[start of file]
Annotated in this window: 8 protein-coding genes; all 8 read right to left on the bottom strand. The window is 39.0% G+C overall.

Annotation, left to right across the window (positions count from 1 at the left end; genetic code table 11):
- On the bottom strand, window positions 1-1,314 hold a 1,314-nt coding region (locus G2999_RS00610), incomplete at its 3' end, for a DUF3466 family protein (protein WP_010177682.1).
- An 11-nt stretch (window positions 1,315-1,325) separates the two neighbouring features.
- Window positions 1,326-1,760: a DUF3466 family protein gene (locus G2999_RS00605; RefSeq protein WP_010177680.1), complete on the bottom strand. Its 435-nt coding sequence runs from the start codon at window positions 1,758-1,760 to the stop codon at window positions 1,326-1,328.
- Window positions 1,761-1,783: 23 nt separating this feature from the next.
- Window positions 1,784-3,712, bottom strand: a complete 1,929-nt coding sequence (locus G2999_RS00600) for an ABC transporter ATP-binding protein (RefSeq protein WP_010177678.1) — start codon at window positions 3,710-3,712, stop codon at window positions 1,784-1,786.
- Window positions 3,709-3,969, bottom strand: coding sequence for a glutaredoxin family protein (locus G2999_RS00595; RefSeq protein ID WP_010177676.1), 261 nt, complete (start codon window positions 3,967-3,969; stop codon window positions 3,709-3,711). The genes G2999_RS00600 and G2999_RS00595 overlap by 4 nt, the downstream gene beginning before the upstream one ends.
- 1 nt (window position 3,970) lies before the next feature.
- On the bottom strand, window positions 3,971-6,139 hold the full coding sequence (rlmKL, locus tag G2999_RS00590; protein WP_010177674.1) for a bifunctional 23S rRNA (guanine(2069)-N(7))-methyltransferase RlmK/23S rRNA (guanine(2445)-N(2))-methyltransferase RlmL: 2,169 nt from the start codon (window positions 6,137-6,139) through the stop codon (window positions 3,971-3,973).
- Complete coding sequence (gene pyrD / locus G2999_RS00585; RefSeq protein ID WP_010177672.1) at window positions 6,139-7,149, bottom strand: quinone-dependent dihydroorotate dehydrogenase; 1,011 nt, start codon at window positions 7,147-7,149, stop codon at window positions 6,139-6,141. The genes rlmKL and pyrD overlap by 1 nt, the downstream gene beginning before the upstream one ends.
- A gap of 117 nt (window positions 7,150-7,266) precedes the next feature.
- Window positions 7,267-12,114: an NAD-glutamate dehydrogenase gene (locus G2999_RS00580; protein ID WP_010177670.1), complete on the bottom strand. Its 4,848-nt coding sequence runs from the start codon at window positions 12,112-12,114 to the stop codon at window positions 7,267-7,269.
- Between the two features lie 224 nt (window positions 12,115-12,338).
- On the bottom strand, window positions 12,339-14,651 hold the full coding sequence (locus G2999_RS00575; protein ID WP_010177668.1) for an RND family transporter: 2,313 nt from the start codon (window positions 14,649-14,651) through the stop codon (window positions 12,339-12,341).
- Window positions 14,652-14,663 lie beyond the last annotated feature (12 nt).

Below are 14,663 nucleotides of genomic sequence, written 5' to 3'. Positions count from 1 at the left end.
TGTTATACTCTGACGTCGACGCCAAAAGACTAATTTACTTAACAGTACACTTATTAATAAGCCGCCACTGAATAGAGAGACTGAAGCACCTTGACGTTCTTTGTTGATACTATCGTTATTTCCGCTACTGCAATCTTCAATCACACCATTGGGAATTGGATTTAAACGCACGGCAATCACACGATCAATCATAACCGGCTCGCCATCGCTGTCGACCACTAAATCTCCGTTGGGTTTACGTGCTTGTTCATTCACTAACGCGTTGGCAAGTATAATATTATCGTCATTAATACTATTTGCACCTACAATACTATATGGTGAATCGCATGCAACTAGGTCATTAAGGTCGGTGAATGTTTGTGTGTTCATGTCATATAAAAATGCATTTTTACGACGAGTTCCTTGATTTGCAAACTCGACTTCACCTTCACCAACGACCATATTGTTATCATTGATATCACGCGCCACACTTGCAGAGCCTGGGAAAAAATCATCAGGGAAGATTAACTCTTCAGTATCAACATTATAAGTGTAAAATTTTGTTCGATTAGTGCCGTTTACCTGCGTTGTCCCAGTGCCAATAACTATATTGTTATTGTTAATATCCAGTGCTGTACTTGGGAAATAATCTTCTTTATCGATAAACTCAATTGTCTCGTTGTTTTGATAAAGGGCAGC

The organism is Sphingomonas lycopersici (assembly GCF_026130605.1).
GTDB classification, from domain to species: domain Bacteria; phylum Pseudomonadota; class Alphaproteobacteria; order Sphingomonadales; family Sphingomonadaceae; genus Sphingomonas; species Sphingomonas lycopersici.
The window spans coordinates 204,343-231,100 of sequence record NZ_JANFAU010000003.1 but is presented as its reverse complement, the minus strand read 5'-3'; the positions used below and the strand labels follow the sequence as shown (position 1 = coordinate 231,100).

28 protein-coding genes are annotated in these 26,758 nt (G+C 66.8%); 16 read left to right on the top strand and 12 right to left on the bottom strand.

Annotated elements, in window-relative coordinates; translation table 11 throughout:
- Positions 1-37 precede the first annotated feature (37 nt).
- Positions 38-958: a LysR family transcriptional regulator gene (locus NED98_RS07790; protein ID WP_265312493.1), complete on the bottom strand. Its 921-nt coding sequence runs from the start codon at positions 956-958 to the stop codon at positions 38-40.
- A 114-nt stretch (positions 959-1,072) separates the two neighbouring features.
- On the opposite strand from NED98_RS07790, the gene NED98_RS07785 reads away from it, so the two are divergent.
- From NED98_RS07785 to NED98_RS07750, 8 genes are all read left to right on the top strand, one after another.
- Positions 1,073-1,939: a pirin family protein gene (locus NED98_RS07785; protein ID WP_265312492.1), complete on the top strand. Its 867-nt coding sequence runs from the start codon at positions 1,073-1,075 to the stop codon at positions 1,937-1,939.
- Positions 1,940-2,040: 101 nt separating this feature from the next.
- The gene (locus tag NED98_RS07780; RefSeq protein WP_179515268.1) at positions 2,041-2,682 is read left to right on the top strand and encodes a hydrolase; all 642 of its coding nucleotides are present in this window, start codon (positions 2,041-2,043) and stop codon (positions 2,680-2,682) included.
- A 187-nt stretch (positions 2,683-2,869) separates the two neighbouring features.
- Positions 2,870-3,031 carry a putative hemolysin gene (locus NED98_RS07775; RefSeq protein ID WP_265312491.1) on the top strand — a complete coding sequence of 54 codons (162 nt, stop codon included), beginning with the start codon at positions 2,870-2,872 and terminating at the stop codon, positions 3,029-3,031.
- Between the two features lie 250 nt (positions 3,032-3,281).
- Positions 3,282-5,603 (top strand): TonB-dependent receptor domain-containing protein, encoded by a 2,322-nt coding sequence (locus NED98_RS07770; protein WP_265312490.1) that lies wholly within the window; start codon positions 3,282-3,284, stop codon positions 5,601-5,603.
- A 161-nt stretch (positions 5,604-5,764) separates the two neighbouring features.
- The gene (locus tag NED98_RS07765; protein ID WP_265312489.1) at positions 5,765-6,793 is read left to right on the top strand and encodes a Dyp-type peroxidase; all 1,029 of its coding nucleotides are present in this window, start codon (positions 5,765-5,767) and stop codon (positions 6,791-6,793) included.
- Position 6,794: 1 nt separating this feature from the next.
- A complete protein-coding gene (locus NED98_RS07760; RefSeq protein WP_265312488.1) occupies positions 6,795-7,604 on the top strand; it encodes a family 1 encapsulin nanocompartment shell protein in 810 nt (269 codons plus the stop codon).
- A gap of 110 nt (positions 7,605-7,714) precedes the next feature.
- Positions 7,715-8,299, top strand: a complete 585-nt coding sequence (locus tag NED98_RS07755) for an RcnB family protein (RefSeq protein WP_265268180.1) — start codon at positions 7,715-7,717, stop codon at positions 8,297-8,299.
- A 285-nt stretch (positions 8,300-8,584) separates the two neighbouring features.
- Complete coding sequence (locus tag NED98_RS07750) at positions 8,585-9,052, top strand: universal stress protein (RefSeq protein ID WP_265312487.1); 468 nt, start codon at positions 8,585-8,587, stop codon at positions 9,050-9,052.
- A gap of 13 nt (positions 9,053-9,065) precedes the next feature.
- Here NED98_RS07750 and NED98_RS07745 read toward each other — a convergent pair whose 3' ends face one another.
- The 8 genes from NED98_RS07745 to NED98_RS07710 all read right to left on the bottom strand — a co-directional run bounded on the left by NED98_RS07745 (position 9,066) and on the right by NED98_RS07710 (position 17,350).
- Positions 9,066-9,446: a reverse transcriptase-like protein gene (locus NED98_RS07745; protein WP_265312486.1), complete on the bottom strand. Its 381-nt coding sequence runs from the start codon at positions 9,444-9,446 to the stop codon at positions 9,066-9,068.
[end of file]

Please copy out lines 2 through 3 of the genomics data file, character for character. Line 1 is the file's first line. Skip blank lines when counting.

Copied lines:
Annotation, left to right across the window (positions count from 1 at the left end; genetic code table 11):
- On the bottom strand, window positions 1-1,314 hold a 1,314-nt coding region (locus G2999_RS00610), incomplete at its 3' end, for a DUF3466 family protein (protein WP_010177682.1).